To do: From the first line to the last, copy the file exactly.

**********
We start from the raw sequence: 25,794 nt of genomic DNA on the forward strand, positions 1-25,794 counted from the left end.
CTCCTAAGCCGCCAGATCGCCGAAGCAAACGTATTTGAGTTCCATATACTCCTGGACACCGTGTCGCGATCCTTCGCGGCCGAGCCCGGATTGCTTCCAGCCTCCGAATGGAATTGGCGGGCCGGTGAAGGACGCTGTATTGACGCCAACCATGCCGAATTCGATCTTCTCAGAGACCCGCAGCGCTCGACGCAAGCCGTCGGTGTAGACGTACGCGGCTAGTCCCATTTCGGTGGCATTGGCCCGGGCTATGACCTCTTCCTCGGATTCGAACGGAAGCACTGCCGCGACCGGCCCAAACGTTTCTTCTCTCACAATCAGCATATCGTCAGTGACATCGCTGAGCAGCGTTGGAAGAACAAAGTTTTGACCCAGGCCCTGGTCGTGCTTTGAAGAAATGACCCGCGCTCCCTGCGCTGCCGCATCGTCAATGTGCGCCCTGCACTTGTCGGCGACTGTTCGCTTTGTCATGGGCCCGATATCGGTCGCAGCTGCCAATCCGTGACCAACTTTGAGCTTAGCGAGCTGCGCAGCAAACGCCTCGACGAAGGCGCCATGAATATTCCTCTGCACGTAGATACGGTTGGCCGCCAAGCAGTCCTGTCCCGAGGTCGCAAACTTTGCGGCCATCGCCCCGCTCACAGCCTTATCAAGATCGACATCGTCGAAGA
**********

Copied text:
We start from the raw sequence: 25,794 nt of genomic DNA on the forward strand, positions 1-25,794 counted from the left end.
CTCCTAAGCCGCCAGATCGCCGAAGCAAACGTATTTGAGTTCCATATACTCCTGGACACCGTGTCGCGATCCTTCGCGGCCGAGCCCGGATTGCTTCCAGCCTCCGAATGGAATTGGCGGGCCGGTGAAGGACGCTGTATTGACGCCAACCATGCCGAATTCGATCTTCTCAGAGACCCGCAGCGCTCGACGCAAGCCGTCGGTGTAGACGTACGCGGCTAGTCCCATTTCGGTGGCATTGGCCCGGGCTATGACCTCTTCCTCGGATTCGAACGGAAGCACTGCCGCGACCGGCCCAAACGTTTCTTCTCTCACAATCAGCATATCGTCAGTGACATCGCTGAGCAGCGTTGGAAGAACAAAGTTTTGACCCAGGCCCTGGTCGTGCTTTGAAGAAATGACCCGCGCTCCCTGCGCTGCCGCATCGTCAATGTGCGCCCTGCACTTGTCGGCGACTGTTCGCTTTGTCATGGGCCCGATATCGGTCGCAGCTGCCAATCCGTGACCAACTTTGAGCTTAGCGAGCTGCGCAGCAAACGCCTCGACGAAGGCGCCATGAATATTCCTCTGCACGTAGATACGGTTGGCCGCCAAGCAGTCCTGTCCCGAGGTCGCAAACTTTGCGGCCATCGCCCCGCTCACAGCCTTATCAAGATCGACATCGTCGAAGA